Missoula Food Bank executive director Aaron Brock will always think of Montana both as his home, and the place that brought his family together.
Although he was born in Michigan, Brock moved to Bozeman when he was very young, growing up “at the end of a gravel road in the country.” He was homeschooled through the seventh grade, before attending a Catholic school so he could fulfill his dream of playing basketball.
Brock’s family moved and he went to high school in Great Falls, before attending Susquehanna University in Pennsylvania, where he met his future wife, Melanie.
When she finished two years behind him in 2002, Brock tried to get her to come west to go to graduate school.
“I was working in Twin Falls as a reporter and the woman I loved was on the other side of the country,” he said.
Melanie, who owns Brock Consulting and is also featured in this year’s “20 Under 40,” called her husband an “optimistic, get-things-done type of guy.”
“Sometimes, I think if I wasn’t around he would donate his entire paycheck to charity,” Melanie said.
One of the small things that has always impressed her, she said, was that for years, Brock has been a regular platelet donor, even going so far as to put it on his calendar when he is able to go in again.
The Brocks said being a working couple and having kids takes discipline and planning.
“If she has a meeting Wednesday night, I know I have to prioritize being a parent,” Aaron said. “I have two daughters. They are a lot of fun, there’s a lot of pink in my house. Every once in a while, I get my toenails painted.”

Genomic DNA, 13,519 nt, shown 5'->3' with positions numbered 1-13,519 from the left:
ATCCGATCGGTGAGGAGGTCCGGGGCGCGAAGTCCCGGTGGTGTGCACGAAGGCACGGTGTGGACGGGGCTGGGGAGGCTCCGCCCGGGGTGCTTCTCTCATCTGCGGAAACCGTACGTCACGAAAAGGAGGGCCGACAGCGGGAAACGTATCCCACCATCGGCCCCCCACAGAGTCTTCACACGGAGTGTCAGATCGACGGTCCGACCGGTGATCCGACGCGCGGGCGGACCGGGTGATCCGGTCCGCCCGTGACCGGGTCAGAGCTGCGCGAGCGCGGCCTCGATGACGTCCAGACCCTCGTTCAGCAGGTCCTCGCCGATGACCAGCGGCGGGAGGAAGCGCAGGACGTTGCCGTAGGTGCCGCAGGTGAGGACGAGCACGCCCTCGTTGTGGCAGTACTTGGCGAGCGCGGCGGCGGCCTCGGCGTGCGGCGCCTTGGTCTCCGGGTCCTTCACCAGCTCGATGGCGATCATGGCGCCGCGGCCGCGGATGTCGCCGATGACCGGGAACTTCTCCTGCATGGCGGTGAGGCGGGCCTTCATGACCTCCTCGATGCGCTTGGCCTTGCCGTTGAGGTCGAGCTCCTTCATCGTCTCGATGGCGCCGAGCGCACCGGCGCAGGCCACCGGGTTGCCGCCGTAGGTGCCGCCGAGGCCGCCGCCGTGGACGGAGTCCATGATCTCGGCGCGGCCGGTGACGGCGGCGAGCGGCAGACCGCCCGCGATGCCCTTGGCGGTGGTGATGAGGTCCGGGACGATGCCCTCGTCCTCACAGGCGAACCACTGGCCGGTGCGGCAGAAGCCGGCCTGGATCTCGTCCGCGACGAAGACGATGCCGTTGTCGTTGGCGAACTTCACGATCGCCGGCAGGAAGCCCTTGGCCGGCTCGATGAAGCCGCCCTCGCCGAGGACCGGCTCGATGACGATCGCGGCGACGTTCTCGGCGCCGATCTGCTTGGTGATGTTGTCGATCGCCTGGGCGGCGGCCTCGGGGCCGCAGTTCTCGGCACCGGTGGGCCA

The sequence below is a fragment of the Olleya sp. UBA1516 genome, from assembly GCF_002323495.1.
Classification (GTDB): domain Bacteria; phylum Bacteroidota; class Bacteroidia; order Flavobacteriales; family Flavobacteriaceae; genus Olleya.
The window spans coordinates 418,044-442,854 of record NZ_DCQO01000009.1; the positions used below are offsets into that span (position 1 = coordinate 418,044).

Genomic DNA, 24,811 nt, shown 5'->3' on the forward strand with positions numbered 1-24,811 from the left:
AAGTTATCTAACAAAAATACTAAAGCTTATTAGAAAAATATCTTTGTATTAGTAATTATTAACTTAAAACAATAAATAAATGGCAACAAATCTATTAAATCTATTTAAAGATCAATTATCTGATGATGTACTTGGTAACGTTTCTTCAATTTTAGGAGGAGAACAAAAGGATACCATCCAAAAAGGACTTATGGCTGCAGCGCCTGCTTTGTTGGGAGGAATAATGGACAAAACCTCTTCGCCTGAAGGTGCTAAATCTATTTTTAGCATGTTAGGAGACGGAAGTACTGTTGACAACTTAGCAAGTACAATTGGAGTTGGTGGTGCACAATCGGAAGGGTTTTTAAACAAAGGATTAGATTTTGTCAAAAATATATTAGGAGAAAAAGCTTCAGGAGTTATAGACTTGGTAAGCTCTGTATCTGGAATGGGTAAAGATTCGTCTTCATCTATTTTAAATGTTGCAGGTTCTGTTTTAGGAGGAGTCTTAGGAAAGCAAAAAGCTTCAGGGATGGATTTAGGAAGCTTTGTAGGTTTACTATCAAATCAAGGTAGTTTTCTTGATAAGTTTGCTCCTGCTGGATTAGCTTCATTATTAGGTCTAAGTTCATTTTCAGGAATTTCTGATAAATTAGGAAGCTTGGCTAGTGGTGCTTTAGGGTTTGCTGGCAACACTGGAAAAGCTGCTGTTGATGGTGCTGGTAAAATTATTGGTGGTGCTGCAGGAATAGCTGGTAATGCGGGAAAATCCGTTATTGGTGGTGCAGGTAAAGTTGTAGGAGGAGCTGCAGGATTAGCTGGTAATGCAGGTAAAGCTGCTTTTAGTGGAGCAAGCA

It also means he has put a lot of emphasis on having a strong work-life balance.
“I love my job, but it doesn't mean I have to be here all the time. When I leave work, I really leave work,” Brock said.
In 2003, they moved to Missoula, and Brock began working at the Missoula Food Bank. He stayed until 2008, when he left for jobs with Missoula Aging Services and then the Missoula YMCA. Brock said even when he first left the food bank, he knew he eventually wanted to come back.
“I knew when this job would open, I wanted to come back,” he said.
He credited his time at the YMCA with helping him to develop the skills he needed to be effective in his current position with the food bank, where he was hired back as executive director in 2014.
“How many people have their master plan work out just like they wanted?” said Brock, who also sits on the board of directors of Garden City Harvest.
Currently, the food bank is in the start of a relocation process, building a new facility at the corner of Wyoming and North Catlin streets, which will more than double the current operating space of around 8,000 square feet. The food bank plans to be in the new location by 2016.
“It will be the biggest thing the Missoula Food Bank has ever done,” Brock said.